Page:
There's an environmental anti-nuclear activist named Basel Burgan, who has been arrested. He was in detention for several weeks two years ago. They're basically pressuring people to stop doing business with his drug store, and this pressure has been continuing for several years. What is his offense? He posted on Facebook a report by a former Jordanian nuclear engineer that suggested there was a leak in a Jordanian nuclear plant, and he wrote, "If this is true, this is a catastrophe." He discovers very quickly that it's not true. It's about a test, so it didn't actually happen. He withdrew it immediately and said, "Thank God that this didn't happen." He's arrested for posting something that created national anxiety, and he's being prosecuted under the cybercrimes law for that. That rumor had been widely in circulation already. They were simply looking for a reason to arrest him. He's from a very small Christian tribe. He's not from a prominent family, so there he sits.

Jon Alterman: How do Jordanians think about political change, given what they see going on elsewhere in the Middle East? Have what they've seen elsewhere in the Middle East taken the bloom off the prospect of political change?

Jillian Schwedler: Particularly coming out of the uprising period that's exactly what happened. After those massive anti-austerity protests in November 2012—which were put down violently—a lot of the activists were divided on whether to call for protests again and whether to try to get people back into the street, precisely because some of the other countries were descending into violent conflict and that didn't look so exciting.

In 2012, leftist and progressive activists, in particular, were very nervous about the Muslim Brotherhood coming to power in Egypt. A third factor that really split the opposition was the Syrian conflict. A lot of people had admired the Syrian government for its anti-imperial stance and its strong anti-Israeli stance. They had no rose-tinted glasses about its atrocities, but they admired that portion of it. As Syria descended into civil war, there was a conundrum because you see this regime doing monstrous things. It's looking less and less like a civil war of people versus regime than a proxy war. A lot of leftists were divided over it. Some activists moved to Damascus and stayed there. It ended friendships. It ended some movements, and it really put a dampening on protests of the level that called for reform. That has mostly disappeared. You had several years of relative calm with not a lot of discussions of protest.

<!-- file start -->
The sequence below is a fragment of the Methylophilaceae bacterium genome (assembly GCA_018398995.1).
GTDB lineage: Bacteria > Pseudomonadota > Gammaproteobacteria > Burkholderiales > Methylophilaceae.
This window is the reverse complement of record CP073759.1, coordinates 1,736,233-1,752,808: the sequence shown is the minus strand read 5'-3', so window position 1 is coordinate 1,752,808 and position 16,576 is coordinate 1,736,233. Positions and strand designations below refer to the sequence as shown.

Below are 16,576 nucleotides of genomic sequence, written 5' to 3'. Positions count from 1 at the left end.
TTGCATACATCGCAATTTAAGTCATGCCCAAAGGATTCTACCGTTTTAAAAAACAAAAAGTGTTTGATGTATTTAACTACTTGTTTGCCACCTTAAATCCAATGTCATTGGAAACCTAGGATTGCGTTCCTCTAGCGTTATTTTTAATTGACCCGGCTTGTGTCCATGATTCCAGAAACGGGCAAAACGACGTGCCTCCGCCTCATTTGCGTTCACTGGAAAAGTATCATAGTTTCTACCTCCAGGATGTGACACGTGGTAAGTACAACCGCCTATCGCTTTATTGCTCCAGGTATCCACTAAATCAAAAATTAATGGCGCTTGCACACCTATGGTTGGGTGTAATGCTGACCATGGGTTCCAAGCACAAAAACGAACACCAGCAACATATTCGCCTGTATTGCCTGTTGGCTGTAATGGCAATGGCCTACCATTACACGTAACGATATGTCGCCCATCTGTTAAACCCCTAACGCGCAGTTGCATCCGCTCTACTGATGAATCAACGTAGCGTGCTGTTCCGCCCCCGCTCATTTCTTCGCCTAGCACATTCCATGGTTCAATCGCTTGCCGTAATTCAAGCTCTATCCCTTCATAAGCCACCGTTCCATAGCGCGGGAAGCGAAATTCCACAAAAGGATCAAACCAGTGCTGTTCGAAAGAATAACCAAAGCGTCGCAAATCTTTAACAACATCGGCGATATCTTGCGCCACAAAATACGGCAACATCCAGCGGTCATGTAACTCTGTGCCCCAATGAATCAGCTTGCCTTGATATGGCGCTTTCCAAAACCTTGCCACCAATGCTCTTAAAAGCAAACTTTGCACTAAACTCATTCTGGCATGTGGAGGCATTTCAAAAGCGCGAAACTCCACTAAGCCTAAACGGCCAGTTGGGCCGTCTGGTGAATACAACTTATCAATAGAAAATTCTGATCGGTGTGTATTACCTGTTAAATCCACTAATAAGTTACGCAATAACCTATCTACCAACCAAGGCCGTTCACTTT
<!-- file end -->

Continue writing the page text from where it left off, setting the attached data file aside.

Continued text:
Since 2017 and 2018, there's been much more appetite for returning to the streets. There were the massive anti-austerity protests in 2018. There was a protest later in 2019, which was East Bankers coming and protesting in the capital. This was actually an innovation as well. Most of the East Bank protests prior to the uprisings were in their local areas, and with the uprisings, you saw activists, increasingly interconnected— getting to know each other and traveling to the capital. Then, through 2019, you saw these protests, “March for Work.” They would come from as far as Aqaba. One, in particular, made a big splash. They marched from Aqaba and picked up unemployed along the way, and they all walked to the capitol to protest. It was quite an event, and people gave them shelter and blankets along the way and cheered them on. They won jobs this way.

That only increased this as a protest tactic. It was a new innovation, like "Let's walk to the capitol. Instead of demanding jobs and complaining in our home towns, let's go to the capital directly." Typically there'll be a lot of protests to parliament in downtown Amman at the Husseini Mosque because that used to be the center of government offices. Outside of the downtown area, you see protests either at embassies, at parliament, or at the fourth circle interchange, which houses the office of the prime minister. These protesters—these marchers—were going to the royal court downtown, so they're not making demands on the government. They're making demands on the regime—on the royal family—and telling them, "You need to provide for us." There’s constant talk about the social contract being violated. There are protestors saying, “Let's keep the Hashemite regime, but would Prince Hamzah be better at honoring the social contract that we feel King Abdullah is not honoring?"

Jon Alterman: I haven't seen a lot of reports of Covid-related protests, although Jordan had some very strict quarantine-like restrictions last spring. The restrictions were lifted, and the infection rate went very high. Was it surprising to you that Jordan wasn't convulsed by protests over that issue or did it seem to fit a pattern?

Jillian Schwedler: Jordan did have a very severe lockdown that was lifted after a couple of weeks. You could leave a few hours a day, and it was fairly effective. Protests did re-emerge pretty quickly, but not in the same forms they had taken place in before. On one street, there is a massive medium that's supposed to be for rapid transit, Cars can't drive down and it's not completed, so it's basically empty. The Muslim Brotherhood organized a protest there against the Trump administration’s deal with Israel. They lined up in the medium, social-distanced apart, and it had the visual effect that people driving for miles could see these protestors lined up on that long road. Against the Abraham Accords, people did take to the street.